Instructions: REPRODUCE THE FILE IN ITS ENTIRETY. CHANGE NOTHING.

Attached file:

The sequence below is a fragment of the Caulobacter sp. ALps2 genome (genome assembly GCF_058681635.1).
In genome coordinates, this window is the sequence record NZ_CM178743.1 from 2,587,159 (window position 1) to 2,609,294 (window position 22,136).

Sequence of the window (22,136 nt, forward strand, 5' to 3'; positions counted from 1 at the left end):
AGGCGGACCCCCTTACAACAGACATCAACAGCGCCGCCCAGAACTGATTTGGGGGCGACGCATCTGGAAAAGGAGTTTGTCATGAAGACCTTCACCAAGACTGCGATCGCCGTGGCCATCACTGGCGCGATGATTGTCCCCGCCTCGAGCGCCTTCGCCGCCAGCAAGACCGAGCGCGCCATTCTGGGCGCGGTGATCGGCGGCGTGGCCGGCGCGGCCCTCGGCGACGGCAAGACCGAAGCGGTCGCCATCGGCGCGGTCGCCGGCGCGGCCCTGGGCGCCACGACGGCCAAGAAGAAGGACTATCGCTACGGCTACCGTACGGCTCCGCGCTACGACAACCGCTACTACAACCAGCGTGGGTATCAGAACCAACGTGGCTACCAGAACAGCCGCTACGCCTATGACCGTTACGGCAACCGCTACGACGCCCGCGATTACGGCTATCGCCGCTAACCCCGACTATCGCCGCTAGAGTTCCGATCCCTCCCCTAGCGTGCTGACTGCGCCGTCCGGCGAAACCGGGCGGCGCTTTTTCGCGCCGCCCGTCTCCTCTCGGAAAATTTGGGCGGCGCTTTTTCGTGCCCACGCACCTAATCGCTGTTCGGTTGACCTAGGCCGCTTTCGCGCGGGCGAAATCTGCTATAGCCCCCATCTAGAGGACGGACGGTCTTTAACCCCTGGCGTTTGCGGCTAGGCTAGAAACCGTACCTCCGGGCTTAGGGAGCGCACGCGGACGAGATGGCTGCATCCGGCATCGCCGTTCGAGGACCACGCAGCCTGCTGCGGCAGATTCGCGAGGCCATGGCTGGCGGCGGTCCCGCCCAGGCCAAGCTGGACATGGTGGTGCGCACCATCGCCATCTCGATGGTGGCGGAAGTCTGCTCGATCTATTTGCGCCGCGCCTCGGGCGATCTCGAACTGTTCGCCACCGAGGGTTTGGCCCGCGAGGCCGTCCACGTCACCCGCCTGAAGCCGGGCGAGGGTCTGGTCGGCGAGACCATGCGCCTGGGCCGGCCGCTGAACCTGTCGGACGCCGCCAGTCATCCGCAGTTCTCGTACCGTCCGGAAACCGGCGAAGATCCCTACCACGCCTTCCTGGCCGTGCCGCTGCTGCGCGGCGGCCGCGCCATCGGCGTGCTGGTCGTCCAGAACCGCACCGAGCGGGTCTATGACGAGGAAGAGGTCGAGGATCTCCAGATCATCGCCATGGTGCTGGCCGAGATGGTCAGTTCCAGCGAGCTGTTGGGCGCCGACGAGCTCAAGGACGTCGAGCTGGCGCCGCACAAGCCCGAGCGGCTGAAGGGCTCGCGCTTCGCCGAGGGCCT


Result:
The sequence below is a fragment of the Caulobacter sp. ALps2 genome (genome assembly GCF_058681635.1).
In genome coordinates, this window is the sequence record NZ_CM178743.1 from 2,587,159 (window position 1) to 2,609,294 (window position 22,136).

Sequence of the window (22,136 nt, forward strand, 5' to 3'; positions counted from 1 at the left end):
AGGCGGACCCCCTTACAACAGACATCAACAGCGCCGCCCAGAACTGATTTGGGGGCGACGCATCTGGAAAAGGAGTTTGTCATGAAGACCTTCACCAAGACTGCGATCGCCGTGGCCATCACTGGCGCGATGATTGTCCCCGCCTCGAGCGCCTTCGCCGCCAGCAAGACCGAGCGCGCCATTCTGGGCGCGGTGATCGGCGGCGTGGCCGGCGCGGCCCTCGGCGACGGCAAGACCGAAGCGGTCGCCATCGGCGCGGTCGCCGGCGCGGCCCTGGGCGCCACGACGGCCAAGAAGAAGGACTATCGCTACGGCTACCGTACGGCTCCGCGCTACGACAACCGCTACTACAACCAGCGTGGGTATCAGAACCAACGTGGCTACCAGAACAGCCGCTACGCCTATGACCGTTACGGCAACCGCTACGACGCCCGCGATTACGGCTATCGCCGCTAACCCCGACTATCGCCGCTAGAGTTCCGATCCCTCCCCTAGCGTGCTGACTGCGCCGTCCGGCGAAACCGGGCGGCGCTTTTTCGCGCCGCCCGTCTCCTCTCGGAAAATTTGGGCGGCGCTTTTTCGTGCCCACGCACCTAATCGCTGTTCGGTTGACCTAGGCCGCTTTCGCGCGGGCGAAATCTGCTATAGCCCCCATCTAGAGGACGGACGGTCTTTAACCCCTGGCGTTTGCGGCTAGGCTAGAAACCGTACCTCCGGGCTTAGGGAGCGCACGCGGACGAGATGGCTGCATCCGGCATCGCCGTTCGAGGACCACGCAGCCTGCTGCGGCAGATTCGCGAGGCCATGGCTGGCGGCGGTCCCGCCCAGGCCAAGCTGGACATGGTGGTGCGCACCATCGCCATCTCGATGGTGGCGGAAGTCTGCTCGATCTATTTGCGCCGCGCCTCGGGCGATCTCGAACTGTTCGCCACCGAGGGTTTGGCCCGCGAGGCCGTCCACGTCACCCGCCTGAAGCCGGGCGAGGGTCTGGTCGGCGAGACCATGCGCCTGGGCCGGCCGCTGAACCTGTCGGACGCCGCCAGTCATCCGCAGTTCTCGTACCGTCCGGAAACCGGCGAAGATCCCTACCACGCCTTCCTGGCCGTGCCGCTGCTGCGCGGCGGCCGCGCCATCGGCGTGCTGGTCGTCCAGAACCGCACCGAGCGGGTCTATGACGAGGAAGAGGTCGAGGATCTCCAGATCATCGCCATGGTGCTGGCCGAGATGGTCAGTTCCAGCGAGCTGTTGGGCGCCGACGAGCTCAAGGACGTCGAGCTGGCGCCGCACAAGCCCGAGCGGCTGAAGGGCTCGCGCTTCGCCGAGGGCCT